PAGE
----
“Is love a feeling or a decision?”
I put the question to my high school Old Testament students during a fall semester. The discussion is spirited. The questions they discover as they think critically are good ones. If love is a feeling, what happens if the feeling goes away? If love is a decision, how is there any romance in that? Is there such a thing as “falling in love”? If so, can you “fall out of love”? If love is a decision, what happens when someone changes their mind?
To encourage them to keep thinking at a deep level, I hand them an article by an author who argues that love is a decision. When everyone finishes reading, the debate continues, this time with more vigor.
“M” sits quietly. A smart, lovely girl, she stares at the pages. When the rest of the class stops talking to take a breath she declares in a no-nonsense voice, “I don’t buy it.”
“What don’t you buy?”
“That love is a decision. It has to be a feeling.”
“Why do you think that?”
“I just do. It has to be a feeling.”
“Ok, let’s walk that through to the end. If it’s a feeling, can feelings change?”
“Well, sure they can.”
“So if love is a feeling, what happens when your spouse doesn’t “feel” it anymore? Then what?”
“I get that. But love has to be a feeling. It can’t be a decision.”
“But you just admitted the potential problem when feelings change.”
Pushing the article back across the table, M sits back in her chair, crosses her arms and says, “I know. But it’s got to be a feeling. There’s no way love can be a decision.”
Our conversation is saved, or ended, by the bell. Class is over.
Late in the spring semester, the topic pops up again. I am pleased with how much my students recall and how some of them have formed even more intelligent opinions on the topic. Several take the opportunity to espouse the “love is a decision” position, stating the logic that supports their belief.
M sits quietly, staring at the floor, taking it all in. I wonder if she will again take the counter-point. Lifting her head, she fairly shouts.
“Mr. Thompson! Love has to be a feeling! It can’t be a decision! It just can’t!”
Tears pour from her beautiful eyes, splashing onto her open notebook.
“Because, Mr. T, …what if…
“…what if no one chooses me?”
The first four words of the Bible are “In the beginning God…” God, the eternal, self-existent, all-knowing, all-powerful, ever present, never changing, holy, sovereign God. The God Who is also self-complete. Meaning he lacks nothing and is perfectly delighted with the completeness of Himself. This God, Who needs nothing, created human beings, male and female in His image (Genesis 1:27).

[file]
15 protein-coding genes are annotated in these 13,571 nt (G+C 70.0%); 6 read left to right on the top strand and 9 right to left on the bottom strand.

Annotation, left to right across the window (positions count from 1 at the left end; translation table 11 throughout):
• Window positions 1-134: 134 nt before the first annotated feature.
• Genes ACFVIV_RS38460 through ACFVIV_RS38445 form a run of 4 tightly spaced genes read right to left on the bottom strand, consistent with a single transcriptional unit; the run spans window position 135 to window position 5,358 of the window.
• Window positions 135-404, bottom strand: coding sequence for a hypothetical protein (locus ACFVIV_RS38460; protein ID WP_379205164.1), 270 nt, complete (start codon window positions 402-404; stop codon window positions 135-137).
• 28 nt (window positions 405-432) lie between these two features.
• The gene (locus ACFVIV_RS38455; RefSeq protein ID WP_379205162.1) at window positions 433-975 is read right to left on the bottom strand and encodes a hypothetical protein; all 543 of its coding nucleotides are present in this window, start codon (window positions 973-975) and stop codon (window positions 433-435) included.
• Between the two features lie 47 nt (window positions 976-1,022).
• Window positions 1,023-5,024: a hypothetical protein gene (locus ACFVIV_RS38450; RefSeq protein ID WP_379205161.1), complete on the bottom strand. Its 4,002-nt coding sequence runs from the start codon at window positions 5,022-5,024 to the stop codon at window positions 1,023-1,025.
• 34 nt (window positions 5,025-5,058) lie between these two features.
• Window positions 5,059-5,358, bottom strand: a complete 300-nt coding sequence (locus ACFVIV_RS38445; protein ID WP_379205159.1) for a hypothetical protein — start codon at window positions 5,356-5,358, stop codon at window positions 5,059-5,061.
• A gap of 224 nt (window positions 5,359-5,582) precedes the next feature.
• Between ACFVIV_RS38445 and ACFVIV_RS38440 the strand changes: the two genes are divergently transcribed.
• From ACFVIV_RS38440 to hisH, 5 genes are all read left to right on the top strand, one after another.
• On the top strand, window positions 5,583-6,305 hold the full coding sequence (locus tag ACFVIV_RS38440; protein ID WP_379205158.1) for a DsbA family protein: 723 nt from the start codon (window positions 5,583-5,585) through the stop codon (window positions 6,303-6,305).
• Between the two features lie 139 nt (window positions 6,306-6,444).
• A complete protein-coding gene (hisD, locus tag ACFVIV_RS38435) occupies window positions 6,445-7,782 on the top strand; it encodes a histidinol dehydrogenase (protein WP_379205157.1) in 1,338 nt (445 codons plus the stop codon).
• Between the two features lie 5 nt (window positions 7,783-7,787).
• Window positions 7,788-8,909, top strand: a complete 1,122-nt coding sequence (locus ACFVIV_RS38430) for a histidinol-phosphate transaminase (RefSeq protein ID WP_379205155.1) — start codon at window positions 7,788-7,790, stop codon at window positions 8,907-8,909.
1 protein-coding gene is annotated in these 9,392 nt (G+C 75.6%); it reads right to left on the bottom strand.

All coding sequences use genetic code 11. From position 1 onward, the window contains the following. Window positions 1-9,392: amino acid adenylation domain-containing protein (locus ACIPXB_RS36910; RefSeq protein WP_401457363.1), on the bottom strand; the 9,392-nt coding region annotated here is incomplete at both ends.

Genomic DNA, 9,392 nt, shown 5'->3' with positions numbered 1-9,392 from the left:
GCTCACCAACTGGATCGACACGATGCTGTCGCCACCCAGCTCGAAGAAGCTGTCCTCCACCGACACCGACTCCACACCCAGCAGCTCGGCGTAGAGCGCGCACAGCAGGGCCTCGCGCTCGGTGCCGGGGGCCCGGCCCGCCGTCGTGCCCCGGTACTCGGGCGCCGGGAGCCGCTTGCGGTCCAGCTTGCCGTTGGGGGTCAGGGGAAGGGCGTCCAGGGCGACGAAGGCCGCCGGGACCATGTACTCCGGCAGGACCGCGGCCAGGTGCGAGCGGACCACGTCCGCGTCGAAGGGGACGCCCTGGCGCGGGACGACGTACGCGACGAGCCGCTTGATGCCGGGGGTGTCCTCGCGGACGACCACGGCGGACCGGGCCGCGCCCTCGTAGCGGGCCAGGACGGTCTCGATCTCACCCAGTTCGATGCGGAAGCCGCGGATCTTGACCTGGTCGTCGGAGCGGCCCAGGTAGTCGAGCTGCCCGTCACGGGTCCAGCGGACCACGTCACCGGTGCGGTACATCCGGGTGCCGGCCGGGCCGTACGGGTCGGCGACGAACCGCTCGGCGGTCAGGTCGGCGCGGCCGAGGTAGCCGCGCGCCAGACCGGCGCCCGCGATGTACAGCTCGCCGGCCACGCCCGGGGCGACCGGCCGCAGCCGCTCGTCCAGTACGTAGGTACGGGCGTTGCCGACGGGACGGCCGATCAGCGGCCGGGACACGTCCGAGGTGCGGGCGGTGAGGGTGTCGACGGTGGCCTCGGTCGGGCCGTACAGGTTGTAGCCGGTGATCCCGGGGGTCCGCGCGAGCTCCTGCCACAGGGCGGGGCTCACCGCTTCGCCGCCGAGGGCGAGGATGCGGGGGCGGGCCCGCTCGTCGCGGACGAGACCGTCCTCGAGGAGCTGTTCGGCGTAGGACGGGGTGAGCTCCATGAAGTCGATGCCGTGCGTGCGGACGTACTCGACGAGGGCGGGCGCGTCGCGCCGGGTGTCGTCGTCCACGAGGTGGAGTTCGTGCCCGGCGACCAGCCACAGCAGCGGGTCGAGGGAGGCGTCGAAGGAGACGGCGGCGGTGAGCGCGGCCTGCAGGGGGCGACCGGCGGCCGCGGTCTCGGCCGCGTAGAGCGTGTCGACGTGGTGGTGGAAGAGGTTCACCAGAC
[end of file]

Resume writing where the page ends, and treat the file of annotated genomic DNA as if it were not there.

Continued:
To the question, “Why would the God who needs nothing create us?” there is only one answer.
He wants us.
We want to be wanted. To be chosen. To be chosen is to be validated. To be validated is to be ascribed worth.
Every kid in gym class holds his or her breath during the picking of teams. We want to be chosen. Because to be chosen is to be validated. Standing there in shorts and sneakers, the best feeling isn’t to be chosen first. The best feeling is not to be last. Because if we are last, we are no longer chosen. We are only what’s left over. We are what the team is stuck with.
In the beginning, the God who needs nothing created men and women in His own image. He chose us. Further, He put time and forethought into our lives, writing down all our days in His book before there was yet one of them. By divine definition, our lives are a book written by the hand of God (Psalm 139). Each day opens a new page of plans and purpose, full of adventure. Long before Dr. Seuss came along, it was God with pen in hand who smiled and first said of us, “Oh, the places you’ll go!”
Love is a decision. We love because God loved us first.
My prayer for M is that she knows she is loved by her Creator. She is chosen.
Somewhere in God’s book there is a page where she will be chosen again. This time by the man God has for her to walk through life with.
Oh, the places they will go!
“Your eyes have seen my unformed substance; And in Your book were all written The days that were ordained for me, When as yet there was not one of them.”
– Psalm 139:16
Todd A. Thompson – toddthompson.net